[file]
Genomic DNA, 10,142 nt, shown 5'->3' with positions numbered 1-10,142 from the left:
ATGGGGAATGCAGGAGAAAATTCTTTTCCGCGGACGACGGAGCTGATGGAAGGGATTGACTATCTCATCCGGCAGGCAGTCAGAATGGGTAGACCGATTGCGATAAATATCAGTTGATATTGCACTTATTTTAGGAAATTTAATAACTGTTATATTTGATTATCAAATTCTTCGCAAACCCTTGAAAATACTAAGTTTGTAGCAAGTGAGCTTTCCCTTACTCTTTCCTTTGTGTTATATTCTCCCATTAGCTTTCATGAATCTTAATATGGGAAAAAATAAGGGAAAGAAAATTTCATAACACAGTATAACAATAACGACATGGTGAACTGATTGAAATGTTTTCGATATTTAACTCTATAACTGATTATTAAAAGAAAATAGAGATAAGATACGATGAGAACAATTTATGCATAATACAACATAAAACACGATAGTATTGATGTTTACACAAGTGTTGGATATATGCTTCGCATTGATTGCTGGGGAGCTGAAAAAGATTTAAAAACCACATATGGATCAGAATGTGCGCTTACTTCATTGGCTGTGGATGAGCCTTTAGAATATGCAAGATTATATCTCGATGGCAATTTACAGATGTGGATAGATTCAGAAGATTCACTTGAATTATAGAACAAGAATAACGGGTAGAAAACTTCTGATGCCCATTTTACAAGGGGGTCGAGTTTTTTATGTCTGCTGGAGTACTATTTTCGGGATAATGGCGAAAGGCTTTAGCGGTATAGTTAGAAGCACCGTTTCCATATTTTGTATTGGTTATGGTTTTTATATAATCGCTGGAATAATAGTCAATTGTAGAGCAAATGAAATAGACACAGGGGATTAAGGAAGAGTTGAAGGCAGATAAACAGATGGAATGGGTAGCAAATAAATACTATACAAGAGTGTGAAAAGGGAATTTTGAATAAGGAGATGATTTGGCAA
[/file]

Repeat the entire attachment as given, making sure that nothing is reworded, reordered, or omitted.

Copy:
Genomic DNA, 10,142 nt, shown 5'->3' with positions numbered 1-10,142 from the left:
ATGGGGAATGCAGGAGAAAATTCTTTTCCGCGGACGACGGAGCTGATGGAAGGGATTGACTATCTCATCCGGCAGGCAGTCAGAATGGGTAGACCGATTGCGATAAATATCAGTTGATATTGCACTTATTTTAGGAAATTTAATAACTGTTATATTTGATTATCAAATTCTTCGCAAACCCTTGAAAATACTAAGTTTGTAGCAAGTGAGCTTTCCCTTACTCTTTCCTTTGTGTTATATTCTCCCATTAGCTTTCATGAATCTTAATATGGGAAAAAATAAGGGAAAGAAAATTTCATAACACAGTATAACAATAACGACATGGTGAACTGATTGAAATGTTTTCGATATTTAACTCTATAACTGATTATTAAAAGAAAATAGAGATAAGATACGATGAGAACAATTTATGCATAATACAACATAAAACACGATAGTATTGATGTTTACACAAGTGTTGGATATATGCTTCGCATTGATTGCTGGGGAGCTGAAAAAGATTTAAAAACCACATATGGATCAGAATGTGCGCTTACTTCATTGGCTGTGGATGAGCCTTTAGAATATGCAAGATTATATCTCGATGGCAATTTACAGATGTGGATAGATTCAGAAGATTCACTTGAATTATAGAACAAGAATAACGGGTAGAAAACTTCTGATGCCCATTTTACAAGGGGGTCGAGTTTTTTATGTCTGCTGGAGTACTATTTTCGGGATAATGGCGAAAGGCTTTAGCGGTATAGTTAGAAGCACCGTTTCCATATTTTGTATTGGTTATGGTTTTTATATAATCGCTGGAATAATAGTCAATTGTAGAGCAAATGAAATAGACACAGGGGATTAAGGAAGAGTTGAAGGCAGATAAACAGATGGAATGGGTAGCAAATAAATACTATACAAGAGTGTGAAAAGGGAATTTTGAATAAGGAGATGATTTGGCAA